What is a pinched or trapped nerve?

A trapped or pinched nerve, is what we call the uncomfortable sensation, pain, or numbness caused when increased pressure leads to irritation or damage to a peripheral nerve.

A peripheral nerve is one that is outside the brain and spinal cord.

Although this condition is often associated with back pain or a neck injury, almost any nerve is susceptible.

Back related pain is often blamed (sometimes correctly) on the sciatic nerve.

So what causes a trapped nerve?

Anything which increases pressure around a nerve can cause discomfort.

Common causes include body position such as leaning on elbows, habitually crossing legs, poor posture or annoyingly, sleeping in a unusual posture.

Over time this may lead to pressure injury to nerves in these regions.

Disc herniation or bulging discs and arthritis in the spine can cause pressure on nerve roots which leads to the pain or discomfort associated with a pinched nerve.

 

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So what causes a trapped nerve?

Anything which increases pressure around a nerve can cause discomfort.

Common causes include body position such as leaning on elbows, habitually crossing legs, poor posture or annoyingly, sleeping in a unusual posture.

Over time this may lead to pressure injury to nerves in these regions.

Disc herniation or bulging discs and arthritis in the spine can cause pressure on nerve roots which leads to the pain or discomfort associated with a pinched nerve.

Weight gain

Being overweight and water retention can make people more susceptible to developing pinched or trapped nerves.

Pregnancy

Which again can be associated with increased weight and occasionally associated with water retention, is also a common risk factor for developing certain types of pinched nerves.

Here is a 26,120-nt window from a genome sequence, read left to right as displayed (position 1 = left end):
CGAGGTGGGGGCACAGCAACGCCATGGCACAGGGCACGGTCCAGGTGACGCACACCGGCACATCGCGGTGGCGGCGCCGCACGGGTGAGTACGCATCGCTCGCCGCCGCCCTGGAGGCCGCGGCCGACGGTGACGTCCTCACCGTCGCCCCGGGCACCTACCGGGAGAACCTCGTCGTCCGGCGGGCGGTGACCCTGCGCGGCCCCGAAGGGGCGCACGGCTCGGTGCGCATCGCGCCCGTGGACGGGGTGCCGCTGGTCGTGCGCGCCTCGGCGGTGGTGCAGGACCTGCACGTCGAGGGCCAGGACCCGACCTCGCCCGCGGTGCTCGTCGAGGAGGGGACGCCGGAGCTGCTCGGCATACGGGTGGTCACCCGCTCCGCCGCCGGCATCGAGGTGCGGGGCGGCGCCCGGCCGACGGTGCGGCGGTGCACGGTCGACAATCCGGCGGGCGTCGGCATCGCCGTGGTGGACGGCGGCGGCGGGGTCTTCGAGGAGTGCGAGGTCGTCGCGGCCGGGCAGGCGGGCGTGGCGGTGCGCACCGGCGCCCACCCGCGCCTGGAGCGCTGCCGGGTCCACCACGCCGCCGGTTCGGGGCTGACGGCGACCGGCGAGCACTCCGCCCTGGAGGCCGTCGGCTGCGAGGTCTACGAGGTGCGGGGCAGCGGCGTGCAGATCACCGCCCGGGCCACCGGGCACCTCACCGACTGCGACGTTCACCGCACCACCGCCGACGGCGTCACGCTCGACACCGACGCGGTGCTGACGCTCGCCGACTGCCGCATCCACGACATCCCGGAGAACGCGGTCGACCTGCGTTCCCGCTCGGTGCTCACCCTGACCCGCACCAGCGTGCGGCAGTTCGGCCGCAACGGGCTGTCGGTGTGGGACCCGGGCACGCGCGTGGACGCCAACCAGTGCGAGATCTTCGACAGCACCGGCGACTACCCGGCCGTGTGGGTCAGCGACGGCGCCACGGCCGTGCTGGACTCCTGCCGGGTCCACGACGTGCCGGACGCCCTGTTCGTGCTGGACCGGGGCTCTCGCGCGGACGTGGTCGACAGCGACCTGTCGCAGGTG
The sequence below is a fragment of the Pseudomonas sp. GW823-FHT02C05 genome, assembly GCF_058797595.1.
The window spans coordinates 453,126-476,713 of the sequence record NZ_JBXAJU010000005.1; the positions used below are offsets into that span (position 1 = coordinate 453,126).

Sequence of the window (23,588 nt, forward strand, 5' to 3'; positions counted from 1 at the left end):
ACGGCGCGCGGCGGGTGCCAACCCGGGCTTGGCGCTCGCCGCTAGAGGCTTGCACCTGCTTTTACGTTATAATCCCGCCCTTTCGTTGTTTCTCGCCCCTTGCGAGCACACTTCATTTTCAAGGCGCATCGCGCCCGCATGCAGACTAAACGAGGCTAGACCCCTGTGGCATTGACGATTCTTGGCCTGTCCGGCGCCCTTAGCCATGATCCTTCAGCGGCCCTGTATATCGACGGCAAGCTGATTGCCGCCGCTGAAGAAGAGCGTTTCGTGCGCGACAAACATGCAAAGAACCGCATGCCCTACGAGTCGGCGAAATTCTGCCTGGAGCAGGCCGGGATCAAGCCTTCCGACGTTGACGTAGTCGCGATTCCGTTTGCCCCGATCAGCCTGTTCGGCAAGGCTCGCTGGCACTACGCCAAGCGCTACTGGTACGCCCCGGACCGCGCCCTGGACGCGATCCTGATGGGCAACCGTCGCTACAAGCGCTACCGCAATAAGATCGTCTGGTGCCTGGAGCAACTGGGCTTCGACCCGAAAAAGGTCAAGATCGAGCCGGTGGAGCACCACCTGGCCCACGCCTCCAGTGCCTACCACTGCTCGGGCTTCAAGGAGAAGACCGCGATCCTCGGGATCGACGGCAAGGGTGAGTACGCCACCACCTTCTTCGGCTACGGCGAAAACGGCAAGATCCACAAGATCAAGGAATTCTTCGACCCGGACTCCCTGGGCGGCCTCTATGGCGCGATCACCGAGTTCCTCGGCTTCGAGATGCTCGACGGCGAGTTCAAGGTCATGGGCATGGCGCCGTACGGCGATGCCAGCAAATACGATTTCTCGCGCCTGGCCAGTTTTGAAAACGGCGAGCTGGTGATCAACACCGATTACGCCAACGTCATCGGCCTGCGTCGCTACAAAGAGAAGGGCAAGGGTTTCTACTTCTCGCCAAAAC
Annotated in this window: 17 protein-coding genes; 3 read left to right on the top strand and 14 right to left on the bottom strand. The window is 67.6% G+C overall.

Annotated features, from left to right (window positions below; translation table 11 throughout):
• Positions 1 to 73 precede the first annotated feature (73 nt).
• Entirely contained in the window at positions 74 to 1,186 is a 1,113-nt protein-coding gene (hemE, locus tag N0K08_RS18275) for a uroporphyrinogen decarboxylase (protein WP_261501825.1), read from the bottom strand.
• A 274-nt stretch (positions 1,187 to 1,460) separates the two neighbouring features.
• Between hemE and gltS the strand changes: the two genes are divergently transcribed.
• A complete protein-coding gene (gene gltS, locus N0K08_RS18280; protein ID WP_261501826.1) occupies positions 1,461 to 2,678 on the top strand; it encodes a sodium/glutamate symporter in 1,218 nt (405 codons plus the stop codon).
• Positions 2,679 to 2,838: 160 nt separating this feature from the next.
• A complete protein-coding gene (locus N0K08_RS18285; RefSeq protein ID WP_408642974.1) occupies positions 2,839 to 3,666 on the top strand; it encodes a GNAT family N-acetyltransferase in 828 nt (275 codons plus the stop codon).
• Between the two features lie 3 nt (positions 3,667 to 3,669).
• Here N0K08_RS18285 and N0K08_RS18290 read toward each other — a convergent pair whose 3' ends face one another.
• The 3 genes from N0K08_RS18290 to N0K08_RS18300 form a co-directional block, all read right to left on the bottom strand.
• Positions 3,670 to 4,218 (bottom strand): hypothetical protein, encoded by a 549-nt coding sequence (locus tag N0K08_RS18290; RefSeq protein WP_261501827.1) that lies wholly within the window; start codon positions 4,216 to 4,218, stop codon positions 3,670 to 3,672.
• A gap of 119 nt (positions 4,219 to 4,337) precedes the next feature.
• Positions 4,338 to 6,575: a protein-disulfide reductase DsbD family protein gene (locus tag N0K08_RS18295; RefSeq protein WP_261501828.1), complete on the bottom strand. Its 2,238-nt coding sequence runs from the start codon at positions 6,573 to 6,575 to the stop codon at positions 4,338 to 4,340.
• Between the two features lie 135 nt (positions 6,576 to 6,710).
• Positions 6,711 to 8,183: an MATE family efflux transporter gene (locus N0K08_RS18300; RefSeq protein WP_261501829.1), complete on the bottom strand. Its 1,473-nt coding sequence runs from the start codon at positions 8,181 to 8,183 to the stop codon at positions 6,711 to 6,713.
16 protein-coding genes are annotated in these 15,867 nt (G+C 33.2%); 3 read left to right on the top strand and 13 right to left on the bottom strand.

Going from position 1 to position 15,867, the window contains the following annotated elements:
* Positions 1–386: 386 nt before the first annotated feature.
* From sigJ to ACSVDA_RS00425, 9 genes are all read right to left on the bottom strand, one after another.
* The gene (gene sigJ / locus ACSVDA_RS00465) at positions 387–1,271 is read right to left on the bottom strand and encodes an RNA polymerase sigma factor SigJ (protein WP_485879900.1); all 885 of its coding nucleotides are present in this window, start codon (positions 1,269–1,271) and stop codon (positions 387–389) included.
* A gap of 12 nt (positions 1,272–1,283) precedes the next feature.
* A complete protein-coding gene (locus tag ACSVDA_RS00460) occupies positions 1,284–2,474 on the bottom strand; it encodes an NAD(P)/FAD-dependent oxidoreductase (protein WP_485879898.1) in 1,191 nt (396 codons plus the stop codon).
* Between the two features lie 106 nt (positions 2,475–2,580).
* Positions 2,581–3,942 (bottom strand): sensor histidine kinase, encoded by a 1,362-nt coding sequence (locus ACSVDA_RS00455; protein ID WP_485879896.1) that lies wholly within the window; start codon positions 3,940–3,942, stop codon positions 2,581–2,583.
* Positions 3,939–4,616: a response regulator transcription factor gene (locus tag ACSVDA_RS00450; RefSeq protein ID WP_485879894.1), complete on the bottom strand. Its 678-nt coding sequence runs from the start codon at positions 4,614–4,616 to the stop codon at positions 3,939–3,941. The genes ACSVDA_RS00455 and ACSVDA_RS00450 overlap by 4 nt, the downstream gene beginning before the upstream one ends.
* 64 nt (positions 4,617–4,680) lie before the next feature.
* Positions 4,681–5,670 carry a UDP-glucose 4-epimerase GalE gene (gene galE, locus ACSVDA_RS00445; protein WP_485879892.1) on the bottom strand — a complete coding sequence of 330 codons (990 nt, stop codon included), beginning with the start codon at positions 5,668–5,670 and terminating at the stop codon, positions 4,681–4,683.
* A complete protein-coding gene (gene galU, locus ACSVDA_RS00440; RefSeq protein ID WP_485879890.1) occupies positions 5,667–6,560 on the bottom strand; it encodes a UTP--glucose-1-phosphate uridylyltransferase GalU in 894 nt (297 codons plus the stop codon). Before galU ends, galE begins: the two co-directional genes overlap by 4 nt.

Sports and Repetitive activities

Typing and using certain tools, racquet sports, throwing sports and many others including martial arts can also increase swelling around specific nerves and lead to symptoms of a pinched nerve.

 

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What is it?

Pressure on a peripheral nerve can irritate the nerve itself, its protective covering (myelin sheath), or both.

When this occurs, the nerve is unable to conduct sensory impulses to the brain appropriately, leading to confused signals to the brain.

These can manifest as numbness, pain or inability to move as the brain misinterprets the signals and locks muscles down.

Inflammation

This inflammation associated with the damage or injury can also cause pain or paresthesia (a tingling or prickling sensation) signals to be sent to the brain. In its early stages, many people may describe this sensation as a body part that has “fallen asleep.” However, if nerve inflammation persists, this sensation persists rather than resolving after a few minutes.

The important bit – how to treat it!

The treatment depends upon the location and the cause.

Resting the affected area is often very effective, especially in cases of injury caused by repetitive activities.

(Of note, although tennis elbow is a painful condition often associated with repetitive activities, the pain is caused by inflammation of the tendons of the elbow, not a pinched nerve)

Soft tissue therapy

Any form of Physical therapy such as physio, osteopathy and massage can be beneficial when a nerve is causing problems in the neck or lower back.

Exercises may strengthen the back or core muscles and decrease or eliminate pressure on a nerve root.

Medicate

Over-the-counter anti-inflammatory medications like ibuprofen and naproxen may be helpful.

Injections of corticosteroids (an anti-inflammatory medication) may also be beneficial for many types of pinched nerves.

 

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Nerve flossing

Is a relatively new technique that attempts to isolate the nerve and free it through movement.

Speak to your therapist to see if this technique would work for you!

Call Jason on 07980 339 864

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Taken from an original article here